In "Decatur expects 2nd year of declining property values" the story tells of officials in the Illinois city who are expecting the value of taxable property to decline for the second consecutive year, another troublesome sign for a city government that is struggling to maintain services in the face of stagnant tax revenue.
The first thing I wanted to do was look at the relative number of critical tax-related material events at a county-by-county level. While not exactly correlated with individual cities, Bitvore tracks county government level changes. County tax policies do affect city level ones and vice versa, but I wanted to use the visualization to find areas that need deeper research.
In the first two graphics below, the darker green color means that there were more tax-related policy change announcements within that county, and lighter green means there were fewer. It's also interesting to note there are some countries that are grey. That color represents no changes in tax policies within the time frame I chose (Dec. 2017 - Dec. 2018). For California, Los Angeles County leads the pack.
In Illinois, it's Will County, Rock County, and Sangamon County. The next step is to figure out what is actually happening inside the counties and not just at the county level.
Bitvore goes to great lengths to provide county-level information to customers who are only interested in the actual financial health of the county and not the independent municipalities contained within it.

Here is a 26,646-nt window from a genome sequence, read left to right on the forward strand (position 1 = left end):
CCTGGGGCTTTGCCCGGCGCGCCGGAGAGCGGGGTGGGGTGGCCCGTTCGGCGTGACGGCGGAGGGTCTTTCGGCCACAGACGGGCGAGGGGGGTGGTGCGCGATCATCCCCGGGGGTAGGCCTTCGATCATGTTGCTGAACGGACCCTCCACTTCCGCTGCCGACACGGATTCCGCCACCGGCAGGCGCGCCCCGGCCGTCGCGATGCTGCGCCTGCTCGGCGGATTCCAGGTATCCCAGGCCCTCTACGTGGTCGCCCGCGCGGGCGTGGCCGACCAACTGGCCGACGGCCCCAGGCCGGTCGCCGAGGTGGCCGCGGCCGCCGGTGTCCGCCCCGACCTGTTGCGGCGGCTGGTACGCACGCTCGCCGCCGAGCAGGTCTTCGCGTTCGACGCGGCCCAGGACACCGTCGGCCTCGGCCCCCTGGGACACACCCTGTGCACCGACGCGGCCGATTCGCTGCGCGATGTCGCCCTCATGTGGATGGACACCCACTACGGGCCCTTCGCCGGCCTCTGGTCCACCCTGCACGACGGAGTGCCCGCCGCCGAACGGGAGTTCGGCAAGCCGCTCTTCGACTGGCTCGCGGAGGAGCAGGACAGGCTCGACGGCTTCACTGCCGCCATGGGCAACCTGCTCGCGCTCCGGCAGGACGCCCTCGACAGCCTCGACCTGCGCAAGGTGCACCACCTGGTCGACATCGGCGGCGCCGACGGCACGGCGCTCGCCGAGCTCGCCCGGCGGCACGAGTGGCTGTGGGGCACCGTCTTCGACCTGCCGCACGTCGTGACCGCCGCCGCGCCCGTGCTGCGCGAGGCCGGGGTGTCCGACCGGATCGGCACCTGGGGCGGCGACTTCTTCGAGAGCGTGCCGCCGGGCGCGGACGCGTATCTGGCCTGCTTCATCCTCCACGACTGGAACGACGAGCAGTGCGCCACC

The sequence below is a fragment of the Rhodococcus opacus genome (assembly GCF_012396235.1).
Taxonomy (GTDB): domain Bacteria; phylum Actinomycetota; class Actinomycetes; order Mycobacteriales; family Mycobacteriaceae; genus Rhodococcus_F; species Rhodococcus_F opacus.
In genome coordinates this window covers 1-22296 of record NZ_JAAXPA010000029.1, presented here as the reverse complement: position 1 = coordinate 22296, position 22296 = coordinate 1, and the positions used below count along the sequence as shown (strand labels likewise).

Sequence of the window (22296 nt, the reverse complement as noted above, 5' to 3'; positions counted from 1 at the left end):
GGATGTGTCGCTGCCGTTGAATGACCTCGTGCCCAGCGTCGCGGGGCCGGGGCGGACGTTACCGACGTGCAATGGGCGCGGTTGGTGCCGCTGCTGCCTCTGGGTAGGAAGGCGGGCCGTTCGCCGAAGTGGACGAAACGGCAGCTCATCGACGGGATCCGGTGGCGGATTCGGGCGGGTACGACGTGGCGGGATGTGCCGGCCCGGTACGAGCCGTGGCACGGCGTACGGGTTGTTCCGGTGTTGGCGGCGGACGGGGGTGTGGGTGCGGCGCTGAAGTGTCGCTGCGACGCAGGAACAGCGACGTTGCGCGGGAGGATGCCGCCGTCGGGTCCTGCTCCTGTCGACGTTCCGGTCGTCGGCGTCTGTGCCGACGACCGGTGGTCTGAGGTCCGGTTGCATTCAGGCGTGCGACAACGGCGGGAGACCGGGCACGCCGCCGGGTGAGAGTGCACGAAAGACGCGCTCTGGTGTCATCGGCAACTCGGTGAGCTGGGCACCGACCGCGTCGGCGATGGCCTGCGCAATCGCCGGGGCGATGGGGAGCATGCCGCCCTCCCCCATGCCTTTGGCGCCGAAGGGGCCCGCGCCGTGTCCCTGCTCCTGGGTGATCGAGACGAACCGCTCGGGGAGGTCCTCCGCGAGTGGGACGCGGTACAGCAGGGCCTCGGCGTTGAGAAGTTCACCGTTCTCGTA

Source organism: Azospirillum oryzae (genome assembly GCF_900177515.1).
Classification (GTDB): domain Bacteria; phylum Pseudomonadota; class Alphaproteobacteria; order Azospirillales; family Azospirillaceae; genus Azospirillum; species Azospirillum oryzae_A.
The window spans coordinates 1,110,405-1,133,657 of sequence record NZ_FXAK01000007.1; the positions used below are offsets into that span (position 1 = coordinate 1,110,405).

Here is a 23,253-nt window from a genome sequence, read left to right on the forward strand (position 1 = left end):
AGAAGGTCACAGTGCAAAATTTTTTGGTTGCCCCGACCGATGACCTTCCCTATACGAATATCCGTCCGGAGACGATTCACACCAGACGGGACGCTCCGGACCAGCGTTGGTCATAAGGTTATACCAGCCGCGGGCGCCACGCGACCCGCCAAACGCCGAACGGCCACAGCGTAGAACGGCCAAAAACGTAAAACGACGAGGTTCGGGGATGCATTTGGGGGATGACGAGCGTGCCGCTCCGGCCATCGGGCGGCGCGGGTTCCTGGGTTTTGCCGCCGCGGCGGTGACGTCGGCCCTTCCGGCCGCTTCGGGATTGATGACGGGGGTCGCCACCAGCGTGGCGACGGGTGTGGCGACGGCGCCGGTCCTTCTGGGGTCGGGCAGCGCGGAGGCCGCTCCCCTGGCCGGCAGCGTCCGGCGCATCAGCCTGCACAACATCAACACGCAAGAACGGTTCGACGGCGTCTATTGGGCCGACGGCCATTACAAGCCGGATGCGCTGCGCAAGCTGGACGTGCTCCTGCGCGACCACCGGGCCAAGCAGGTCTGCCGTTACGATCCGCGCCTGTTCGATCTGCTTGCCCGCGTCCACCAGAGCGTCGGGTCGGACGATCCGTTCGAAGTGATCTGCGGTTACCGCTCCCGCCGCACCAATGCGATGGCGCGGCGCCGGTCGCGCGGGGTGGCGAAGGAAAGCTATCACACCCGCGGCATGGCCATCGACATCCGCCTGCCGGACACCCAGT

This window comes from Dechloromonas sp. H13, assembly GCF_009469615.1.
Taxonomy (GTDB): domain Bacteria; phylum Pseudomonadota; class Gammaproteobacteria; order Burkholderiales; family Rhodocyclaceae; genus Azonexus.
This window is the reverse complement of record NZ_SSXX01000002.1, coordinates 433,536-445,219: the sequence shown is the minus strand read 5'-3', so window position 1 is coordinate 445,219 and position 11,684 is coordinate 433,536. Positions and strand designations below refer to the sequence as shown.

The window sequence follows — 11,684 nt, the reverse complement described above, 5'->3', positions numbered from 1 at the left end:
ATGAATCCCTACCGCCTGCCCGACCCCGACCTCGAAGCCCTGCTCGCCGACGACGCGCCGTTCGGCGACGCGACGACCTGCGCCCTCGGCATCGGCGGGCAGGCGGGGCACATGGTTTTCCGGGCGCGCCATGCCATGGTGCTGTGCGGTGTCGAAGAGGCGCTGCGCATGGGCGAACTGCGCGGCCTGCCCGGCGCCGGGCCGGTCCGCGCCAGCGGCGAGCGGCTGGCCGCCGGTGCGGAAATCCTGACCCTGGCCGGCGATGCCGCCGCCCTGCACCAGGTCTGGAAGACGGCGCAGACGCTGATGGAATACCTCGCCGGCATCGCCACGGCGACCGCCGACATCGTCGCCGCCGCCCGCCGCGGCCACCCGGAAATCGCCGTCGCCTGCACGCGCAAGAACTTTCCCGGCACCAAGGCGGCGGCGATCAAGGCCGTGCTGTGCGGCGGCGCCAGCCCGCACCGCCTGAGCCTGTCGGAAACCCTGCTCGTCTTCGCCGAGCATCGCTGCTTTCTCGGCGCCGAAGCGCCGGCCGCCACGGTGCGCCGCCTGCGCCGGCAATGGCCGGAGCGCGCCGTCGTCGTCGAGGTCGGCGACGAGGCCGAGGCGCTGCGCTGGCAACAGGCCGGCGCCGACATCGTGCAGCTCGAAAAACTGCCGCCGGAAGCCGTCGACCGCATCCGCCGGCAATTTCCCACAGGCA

While counties are strongly correlated with cities in California, not all counties are created equal. In Louisiana, for instance, the equivalent of a county is called a "parish". In Alaska, it's called a "borough", and in Illinois, most cities aren't governed by a county, they are governed by a home-rule municipality. There are currently 215 home-rule municipalities in Illinois.
In order to really understand what's going on, you have to dig down to the next level. The next two graphs show individual city material events around tax policy changes in both Southern California and Illinois.
At the city level, we see a completely different view. While the numbers themselves can be adjusted for population and size of economy, they offer a good early indicator of how fluid tax policies are within that municipality. In California, Los Angeles and San Diego top the list with the most changes. Seal Beach, Santa Ana, Laguna Beach, and Chula Vista follow.
In Illinois, Chicago leads the way with Evanston and Rockford close behind. Using Bitvore to dig into each and every one of these identified municipalities shows a trail of interesting information. Lawsuits, public safety cuts, pension shortfalls, general fund revenue shortfalls, city program cuts, and all manner of tax changes.
While some of these cities aren't exactly in dire straits (just yet), it's good to discover today what the world or even the local governments themselves won't know for months. It's no surprise that 4 out of 4 municipal ratings agencies subscribe to our services. There's too much information in the world to keep a detailed watch on everything, but using AI-based analysis tools from Bitvore dramatically reduces the risk of not missing anything important.